For Alyssa Heard, the process before winning her Victorian Training Award meant as much as the award itself. For many, the appeal of vocational education is its reputation for practical training. It’s seen to suit those who like to jump straight into action and get their hands dirty.
Certainly, chef Alyssa Heard says that she has “always known what she wanted to do with her life”, and that she “loves” the personal joy that she gets from the hands-on aspects of cooking and baking.
But Alyssa also values the process of her craft and the deeper motivations for doing it.
Creating fresh and slow food that is made with love is important to me.
This balanced approach served Alyssa well when she went through the process of applying for the Apprentice of the Year of the 2018 Victorian Training Awards (VTAs).
Applicants are asked to write about themselves and their achievements and then be interviewed by a panel of judges.
This process may seem to require skills different to the practical ones that the sector is commonly known for. But Alyssa is adamant that those in the vocational and TAFE sectors have so much to be proud of, and that they should pause to reflect on their achievements.
The process was a fantastic experience – I learnt so much.
It is important to recognise alternative educational pathways for high school students, parents and mature age students and prove just how far you can go and how much you can achieve through vocational education and training.
When she enrolled in a Certificate III in Commercial Cookery at Federation University, Alyssa knew that part of the appeal of being a chef was the ability to travel around the world.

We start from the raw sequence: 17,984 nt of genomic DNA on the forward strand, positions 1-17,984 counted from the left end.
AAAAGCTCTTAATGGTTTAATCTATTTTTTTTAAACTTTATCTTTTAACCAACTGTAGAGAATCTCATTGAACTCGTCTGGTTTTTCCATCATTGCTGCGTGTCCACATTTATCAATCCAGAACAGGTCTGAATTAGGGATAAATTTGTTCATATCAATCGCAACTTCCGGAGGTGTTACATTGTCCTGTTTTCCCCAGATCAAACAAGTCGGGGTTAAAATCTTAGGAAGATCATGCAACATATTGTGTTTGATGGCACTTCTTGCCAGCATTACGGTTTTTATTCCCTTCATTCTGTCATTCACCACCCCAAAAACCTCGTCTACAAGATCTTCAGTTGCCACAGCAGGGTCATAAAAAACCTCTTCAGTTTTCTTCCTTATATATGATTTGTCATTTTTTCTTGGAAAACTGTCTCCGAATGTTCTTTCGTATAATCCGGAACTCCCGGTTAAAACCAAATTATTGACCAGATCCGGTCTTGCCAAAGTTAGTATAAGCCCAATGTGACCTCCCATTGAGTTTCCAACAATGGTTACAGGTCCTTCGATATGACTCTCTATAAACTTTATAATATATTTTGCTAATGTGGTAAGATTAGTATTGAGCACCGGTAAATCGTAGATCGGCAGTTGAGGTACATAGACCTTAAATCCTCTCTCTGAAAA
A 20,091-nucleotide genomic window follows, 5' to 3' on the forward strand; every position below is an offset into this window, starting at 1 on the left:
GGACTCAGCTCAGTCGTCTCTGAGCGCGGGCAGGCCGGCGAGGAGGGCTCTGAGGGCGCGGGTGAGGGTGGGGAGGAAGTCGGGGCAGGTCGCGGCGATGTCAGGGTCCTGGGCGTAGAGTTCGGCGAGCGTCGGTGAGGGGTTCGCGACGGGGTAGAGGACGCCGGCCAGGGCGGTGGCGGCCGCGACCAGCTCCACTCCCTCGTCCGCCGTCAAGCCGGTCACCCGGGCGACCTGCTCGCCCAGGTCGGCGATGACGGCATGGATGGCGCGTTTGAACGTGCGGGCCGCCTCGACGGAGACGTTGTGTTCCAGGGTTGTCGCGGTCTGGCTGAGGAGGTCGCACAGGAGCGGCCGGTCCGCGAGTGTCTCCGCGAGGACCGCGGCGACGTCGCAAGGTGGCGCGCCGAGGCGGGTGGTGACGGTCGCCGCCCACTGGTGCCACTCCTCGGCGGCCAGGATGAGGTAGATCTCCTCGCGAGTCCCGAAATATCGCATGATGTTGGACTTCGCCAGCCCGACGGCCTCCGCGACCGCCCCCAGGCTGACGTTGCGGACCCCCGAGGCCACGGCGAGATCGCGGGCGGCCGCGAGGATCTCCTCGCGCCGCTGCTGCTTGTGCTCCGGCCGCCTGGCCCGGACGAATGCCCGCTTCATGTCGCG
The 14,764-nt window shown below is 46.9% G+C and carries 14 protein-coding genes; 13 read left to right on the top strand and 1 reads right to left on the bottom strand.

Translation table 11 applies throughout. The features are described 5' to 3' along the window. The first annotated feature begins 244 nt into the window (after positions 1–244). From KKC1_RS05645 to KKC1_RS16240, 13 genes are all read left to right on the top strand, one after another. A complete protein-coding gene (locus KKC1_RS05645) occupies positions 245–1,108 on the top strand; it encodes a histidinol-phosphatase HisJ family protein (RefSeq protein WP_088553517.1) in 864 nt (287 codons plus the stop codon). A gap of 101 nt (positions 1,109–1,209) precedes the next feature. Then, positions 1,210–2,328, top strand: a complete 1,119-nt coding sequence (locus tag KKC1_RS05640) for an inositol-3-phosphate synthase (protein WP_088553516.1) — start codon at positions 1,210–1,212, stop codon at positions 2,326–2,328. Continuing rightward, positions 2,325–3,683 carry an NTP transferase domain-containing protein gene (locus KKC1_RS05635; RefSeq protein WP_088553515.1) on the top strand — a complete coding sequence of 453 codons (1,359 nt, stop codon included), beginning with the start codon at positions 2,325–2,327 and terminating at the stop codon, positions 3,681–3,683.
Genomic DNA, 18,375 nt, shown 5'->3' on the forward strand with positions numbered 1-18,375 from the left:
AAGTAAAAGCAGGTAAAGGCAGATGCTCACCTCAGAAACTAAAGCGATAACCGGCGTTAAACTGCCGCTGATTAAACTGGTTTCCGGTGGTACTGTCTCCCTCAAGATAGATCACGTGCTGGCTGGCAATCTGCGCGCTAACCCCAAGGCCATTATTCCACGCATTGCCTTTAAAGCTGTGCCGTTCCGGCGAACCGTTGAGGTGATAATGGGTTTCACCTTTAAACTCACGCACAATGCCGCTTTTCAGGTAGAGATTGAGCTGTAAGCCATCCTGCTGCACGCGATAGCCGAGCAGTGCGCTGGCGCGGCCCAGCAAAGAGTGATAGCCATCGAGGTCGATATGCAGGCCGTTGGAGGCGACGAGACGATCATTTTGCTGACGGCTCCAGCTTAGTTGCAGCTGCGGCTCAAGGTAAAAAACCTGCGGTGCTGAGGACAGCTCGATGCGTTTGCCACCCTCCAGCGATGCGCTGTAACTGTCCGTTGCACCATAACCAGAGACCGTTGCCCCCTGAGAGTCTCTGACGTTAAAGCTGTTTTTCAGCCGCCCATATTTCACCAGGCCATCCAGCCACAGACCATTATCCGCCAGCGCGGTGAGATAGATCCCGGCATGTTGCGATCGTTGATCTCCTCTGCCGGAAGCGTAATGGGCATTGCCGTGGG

But it wasn’t until she won a Victorian Training Award and was then the Runner-Up in the Australian Training Awards (ATAs) Apprentice of the Year category that she could start seeing pathways to making that idea a reality.
Winning Victorian Apprentice of the Year was life-changing. And the ATAs Runner-up award meant that I was able to apply for an Australian Overseas Foundation scholarship. I then travelled to England where I worked at a patisserie and then as a pastry chef at a 4 Red Star/3 Rosette Hotel.
The Rosette rating system is similar to the Michelin Star system, with 3 Rosettes commonly equating to 1 Michelin Star.
I have gained many opportunities from the Victorian Training Awards and I was able to travel to some amazing places because of this.
On top of this, Alyssa says that she “met so many amazing people” that she wouldn't have met otherwise.
Lessons for Uncertain Times
With the COVID-19 pandemic disrupting the hospitality industry in Australia and around the world, Alyssa is currently not able to work in her field.
But the time away from the industry has allowed her to take stock of her achievements since the whirlwind of winning a VTA.
Alyssa’s message at this time of unexpected interruption for the hospitality industry and the larger vocational and TAFE community is to “stay true to yourself” – even when you encounter obstacles or have to take an unconventional path.
I’ve recognised how much can be achieved through vocational training and TAFE and how successful people can be without a university degree.
And she maintains this brimming optimism for the future in which she can reconnect with her industry.
When restrictions are lifted, I would love to return to overseas travel and gain some more experience in my trade.
Reviewed 07 September 2021